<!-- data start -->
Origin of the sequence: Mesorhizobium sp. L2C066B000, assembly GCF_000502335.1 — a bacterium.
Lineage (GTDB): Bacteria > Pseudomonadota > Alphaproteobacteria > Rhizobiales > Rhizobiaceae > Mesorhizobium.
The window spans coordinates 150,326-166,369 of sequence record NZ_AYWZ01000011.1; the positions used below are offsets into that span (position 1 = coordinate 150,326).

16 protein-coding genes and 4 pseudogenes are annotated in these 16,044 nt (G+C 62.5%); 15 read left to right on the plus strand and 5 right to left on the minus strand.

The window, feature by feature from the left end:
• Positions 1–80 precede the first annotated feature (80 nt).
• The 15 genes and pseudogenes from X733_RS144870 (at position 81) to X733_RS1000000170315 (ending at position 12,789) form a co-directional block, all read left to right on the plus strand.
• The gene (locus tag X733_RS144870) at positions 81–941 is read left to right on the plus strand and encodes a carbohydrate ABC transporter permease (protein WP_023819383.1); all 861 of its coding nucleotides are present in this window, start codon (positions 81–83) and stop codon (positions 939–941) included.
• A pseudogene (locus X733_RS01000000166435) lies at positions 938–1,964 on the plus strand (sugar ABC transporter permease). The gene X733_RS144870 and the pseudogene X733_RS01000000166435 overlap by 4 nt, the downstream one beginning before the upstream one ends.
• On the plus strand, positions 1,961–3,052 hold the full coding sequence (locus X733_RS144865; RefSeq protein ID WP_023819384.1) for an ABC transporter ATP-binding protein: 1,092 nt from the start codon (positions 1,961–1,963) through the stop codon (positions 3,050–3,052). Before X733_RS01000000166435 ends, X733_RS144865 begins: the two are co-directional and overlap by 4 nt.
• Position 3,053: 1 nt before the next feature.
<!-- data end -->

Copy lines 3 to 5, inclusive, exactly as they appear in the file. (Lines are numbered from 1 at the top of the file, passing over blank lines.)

The window spans coordinates 150,326-166,369 of sequence record NZ_AYWZ01000011.1; the positions used below are offsets into that span (position 1 = coordinate 150,326).

16 protein-coding genes and 4 pseudogenes are annotated in these 16,044 nt (G+C 62.5%); 15 read left to right on the plus strand and 5 right to left on the minus strand.

The window, feature by feature from the left end: